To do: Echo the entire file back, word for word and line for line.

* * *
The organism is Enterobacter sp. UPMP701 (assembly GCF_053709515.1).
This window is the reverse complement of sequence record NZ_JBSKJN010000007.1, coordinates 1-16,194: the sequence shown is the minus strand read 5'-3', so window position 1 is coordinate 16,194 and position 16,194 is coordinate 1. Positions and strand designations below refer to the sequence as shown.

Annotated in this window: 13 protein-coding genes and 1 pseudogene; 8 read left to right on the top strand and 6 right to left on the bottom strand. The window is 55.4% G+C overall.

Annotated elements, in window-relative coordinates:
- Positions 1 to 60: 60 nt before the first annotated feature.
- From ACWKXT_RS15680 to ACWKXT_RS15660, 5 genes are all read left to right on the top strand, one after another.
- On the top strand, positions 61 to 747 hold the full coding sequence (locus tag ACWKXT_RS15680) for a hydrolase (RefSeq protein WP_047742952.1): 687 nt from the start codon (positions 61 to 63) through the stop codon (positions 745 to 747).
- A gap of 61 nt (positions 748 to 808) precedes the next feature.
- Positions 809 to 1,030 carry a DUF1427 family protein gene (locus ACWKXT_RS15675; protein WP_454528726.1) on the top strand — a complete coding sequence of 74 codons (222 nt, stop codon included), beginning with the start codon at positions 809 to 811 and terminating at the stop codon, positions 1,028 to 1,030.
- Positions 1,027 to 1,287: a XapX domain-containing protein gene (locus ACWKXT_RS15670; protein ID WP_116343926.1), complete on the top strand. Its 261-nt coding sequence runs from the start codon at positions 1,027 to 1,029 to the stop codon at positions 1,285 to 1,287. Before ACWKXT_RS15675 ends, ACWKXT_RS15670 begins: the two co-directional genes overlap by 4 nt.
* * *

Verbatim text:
The organism is Enterobacter sp. UPMP701 (assembly GCF_053709515.1).
This window is the reverse complement of sequence record NZ_JBSKJN010000007.1, coordinates 1-16,194: the sequence shown is the minus strand read 5'-3', so window position 1 is coordinate 16,194 and position 16,194 is coordinate 1. Positions and strand designations below refer to the sequence as shown.

Annotated in this window: 13 protein-coding genes and 1 pseudogene; 8 read left to right on the top strand and 6 right to left on the bottom strand. The window is 55.4% G+C overall.

Annotated elements, in window-relative coordinates:
- Positions 1 to 60: 60 nt before the first annotated feature.
- From ACWKXT_RS15680 to ACWKXT_RS15660, 5 genes are all read left to right on the top strand, one after another.
- On the top strand, positions 61 to 747 hold the full coding sequence (locus tag ACWKXT_RS15680) for a hydrolase (RefSeq protein WP_047742952.1): 687 nt from the start codon (positions 61 to 63) through the stop codon (positions 745 to 747).
- A gap of 61 nt (positions 748 to 808) precedes the next feature.
- Positions 809 to 1,030 carry a DUF1427 family protein gene (locus ACWKXT_RS15675; protein WP_454528726.1) on the top strand — a complete coding sequence of 74 codons (222 nt, stop codon included), beginning with the start codon at positions 809 to 811 and terminating at the stop codon, positions 1,028 to 1,030.
- Positions 1,027 to 1,287: a XapX domain-containing protein gene (locus ACWKXT_RS15670; protein ID WP_116343926.1), complete on the top strand. Its 261-nt coding sequence runs from the start codon at positions 1,027 to 1,029 to the stop codon at positions 1,285 to 1,287. Before ACWKXT_RS15675 ends, ACWKXT_RS15670 begins: the two co-directional genes overlap by 4 nt.